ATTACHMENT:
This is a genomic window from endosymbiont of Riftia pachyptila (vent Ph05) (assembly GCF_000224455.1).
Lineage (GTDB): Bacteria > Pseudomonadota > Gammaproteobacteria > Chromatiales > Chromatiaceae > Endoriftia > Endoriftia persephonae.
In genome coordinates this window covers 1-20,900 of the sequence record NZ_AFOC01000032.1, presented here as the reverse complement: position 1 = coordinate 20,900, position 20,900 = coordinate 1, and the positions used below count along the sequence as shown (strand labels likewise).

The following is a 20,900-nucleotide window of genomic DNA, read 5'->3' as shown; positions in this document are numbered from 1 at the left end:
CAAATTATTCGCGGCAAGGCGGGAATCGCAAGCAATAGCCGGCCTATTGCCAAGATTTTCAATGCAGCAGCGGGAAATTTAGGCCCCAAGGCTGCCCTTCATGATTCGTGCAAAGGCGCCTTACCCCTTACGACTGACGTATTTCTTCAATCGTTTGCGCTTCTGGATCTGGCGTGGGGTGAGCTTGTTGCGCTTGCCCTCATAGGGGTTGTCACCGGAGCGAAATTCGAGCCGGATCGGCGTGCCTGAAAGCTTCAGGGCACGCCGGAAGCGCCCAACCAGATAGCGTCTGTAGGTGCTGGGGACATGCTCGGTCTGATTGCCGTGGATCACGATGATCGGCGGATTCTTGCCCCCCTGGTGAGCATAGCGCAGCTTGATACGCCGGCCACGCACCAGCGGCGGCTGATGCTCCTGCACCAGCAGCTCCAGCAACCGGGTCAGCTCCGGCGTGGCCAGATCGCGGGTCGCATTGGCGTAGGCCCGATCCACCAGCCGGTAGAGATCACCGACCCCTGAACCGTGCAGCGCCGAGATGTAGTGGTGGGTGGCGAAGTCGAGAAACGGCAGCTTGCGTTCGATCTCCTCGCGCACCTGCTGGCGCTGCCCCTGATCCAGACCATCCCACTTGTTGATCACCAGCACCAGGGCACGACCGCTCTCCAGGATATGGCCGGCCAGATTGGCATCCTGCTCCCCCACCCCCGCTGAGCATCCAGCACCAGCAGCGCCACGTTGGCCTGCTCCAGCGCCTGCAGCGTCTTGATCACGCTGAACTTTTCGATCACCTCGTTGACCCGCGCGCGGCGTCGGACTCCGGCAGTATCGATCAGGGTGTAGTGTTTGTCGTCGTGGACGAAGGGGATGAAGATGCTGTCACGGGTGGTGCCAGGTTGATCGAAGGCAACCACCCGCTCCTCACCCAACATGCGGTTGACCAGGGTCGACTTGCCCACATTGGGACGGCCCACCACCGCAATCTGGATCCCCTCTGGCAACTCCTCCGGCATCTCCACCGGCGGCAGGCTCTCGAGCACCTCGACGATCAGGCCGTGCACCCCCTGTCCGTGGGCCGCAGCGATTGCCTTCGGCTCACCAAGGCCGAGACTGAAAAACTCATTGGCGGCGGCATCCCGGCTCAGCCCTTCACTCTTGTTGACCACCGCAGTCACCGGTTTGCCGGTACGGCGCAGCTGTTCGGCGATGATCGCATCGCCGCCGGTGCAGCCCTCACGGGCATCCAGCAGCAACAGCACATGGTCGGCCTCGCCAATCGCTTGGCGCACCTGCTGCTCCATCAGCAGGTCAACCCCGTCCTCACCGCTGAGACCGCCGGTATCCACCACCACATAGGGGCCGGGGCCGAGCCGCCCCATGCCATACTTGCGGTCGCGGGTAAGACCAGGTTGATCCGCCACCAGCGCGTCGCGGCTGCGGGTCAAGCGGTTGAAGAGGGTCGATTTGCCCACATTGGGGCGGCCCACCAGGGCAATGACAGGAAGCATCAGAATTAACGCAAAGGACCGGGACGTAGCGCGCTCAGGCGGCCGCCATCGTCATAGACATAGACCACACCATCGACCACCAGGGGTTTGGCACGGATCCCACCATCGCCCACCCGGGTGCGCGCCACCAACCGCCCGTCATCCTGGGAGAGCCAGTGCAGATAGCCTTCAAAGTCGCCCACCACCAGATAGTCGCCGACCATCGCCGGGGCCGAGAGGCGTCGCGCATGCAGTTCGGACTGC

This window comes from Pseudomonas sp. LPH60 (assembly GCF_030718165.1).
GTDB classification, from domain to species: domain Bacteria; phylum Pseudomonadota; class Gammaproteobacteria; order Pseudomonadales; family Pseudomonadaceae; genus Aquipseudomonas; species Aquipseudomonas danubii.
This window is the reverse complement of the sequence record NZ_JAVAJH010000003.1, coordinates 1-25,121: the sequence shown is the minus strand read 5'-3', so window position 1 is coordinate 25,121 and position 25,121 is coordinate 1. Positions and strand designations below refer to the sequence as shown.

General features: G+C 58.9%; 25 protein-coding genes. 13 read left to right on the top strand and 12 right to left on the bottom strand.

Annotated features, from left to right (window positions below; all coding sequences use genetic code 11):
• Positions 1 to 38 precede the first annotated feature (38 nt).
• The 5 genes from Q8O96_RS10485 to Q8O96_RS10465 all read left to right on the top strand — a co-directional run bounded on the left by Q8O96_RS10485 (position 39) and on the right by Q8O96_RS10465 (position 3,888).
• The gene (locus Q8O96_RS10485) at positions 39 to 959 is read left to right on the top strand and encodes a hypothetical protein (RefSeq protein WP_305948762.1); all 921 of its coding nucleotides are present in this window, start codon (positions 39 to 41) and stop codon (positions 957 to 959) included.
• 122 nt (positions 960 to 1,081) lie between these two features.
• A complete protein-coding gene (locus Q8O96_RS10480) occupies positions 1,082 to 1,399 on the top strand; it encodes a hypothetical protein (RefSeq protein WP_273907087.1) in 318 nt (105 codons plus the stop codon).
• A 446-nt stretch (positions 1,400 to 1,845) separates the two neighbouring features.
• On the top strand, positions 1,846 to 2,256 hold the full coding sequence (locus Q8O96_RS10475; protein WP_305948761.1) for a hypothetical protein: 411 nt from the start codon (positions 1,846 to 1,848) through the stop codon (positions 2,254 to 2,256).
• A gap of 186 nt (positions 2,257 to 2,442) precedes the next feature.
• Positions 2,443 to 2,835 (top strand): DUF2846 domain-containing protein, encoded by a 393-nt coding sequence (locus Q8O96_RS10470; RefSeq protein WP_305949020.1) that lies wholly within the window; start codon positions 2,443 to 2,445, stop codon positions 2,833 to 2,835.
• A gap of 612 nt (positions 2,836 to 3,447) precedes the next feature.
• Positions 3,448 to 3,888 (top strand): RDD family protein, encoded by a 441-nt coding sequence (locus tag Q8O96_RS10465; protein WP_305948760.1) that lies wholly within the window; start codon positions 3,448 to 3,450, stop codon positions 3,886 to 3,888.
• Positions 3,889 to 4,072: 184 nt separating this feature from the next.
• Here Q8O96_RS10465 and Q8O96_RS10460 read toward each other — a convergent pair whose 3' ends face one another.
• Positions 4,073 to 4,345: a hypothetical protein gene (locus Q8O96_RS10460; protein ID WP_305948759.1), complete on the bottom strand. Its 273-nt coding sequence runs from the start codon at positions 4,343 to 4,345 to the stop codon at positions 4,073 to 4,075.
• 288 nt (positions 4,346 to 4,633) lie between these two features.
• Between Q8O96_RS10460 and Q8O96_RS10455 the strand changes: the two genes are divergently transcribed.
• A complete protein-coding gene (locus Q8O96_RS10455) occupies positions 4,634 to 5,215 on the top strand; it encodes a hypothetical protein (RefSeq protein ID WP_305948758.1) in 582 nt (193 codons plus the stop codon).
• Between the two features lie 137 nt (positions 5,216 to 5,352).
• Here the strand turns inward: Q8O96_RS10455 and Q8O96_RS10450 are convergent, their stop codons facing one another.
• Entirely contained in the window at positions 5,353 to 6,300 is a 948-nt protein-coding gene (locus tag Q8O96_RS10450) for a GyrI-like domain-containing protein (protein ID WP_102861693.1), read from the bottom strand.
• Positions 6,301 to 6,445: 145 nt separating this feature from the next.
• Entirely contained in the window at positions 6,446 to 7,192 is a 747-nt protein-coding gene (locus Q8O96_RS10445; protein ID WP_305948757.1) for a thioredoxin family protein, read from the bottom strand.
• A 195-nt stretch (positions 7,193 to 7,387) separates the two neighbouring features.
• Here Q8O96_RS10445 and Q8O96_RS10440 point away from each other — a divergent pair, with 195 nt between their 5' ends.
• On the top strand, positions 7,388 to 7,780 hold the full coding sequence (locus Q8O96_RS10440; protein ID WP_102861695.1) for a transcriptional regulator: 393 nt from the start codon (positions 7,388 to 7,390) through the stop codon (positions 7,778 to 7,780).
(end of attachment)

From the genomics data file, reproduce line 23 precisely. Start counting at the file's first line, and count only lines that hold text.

• Here Q8O96_RS10465 and Q8O96_RS10460 read toward each other — a convergent pair whose 3' ends face one another.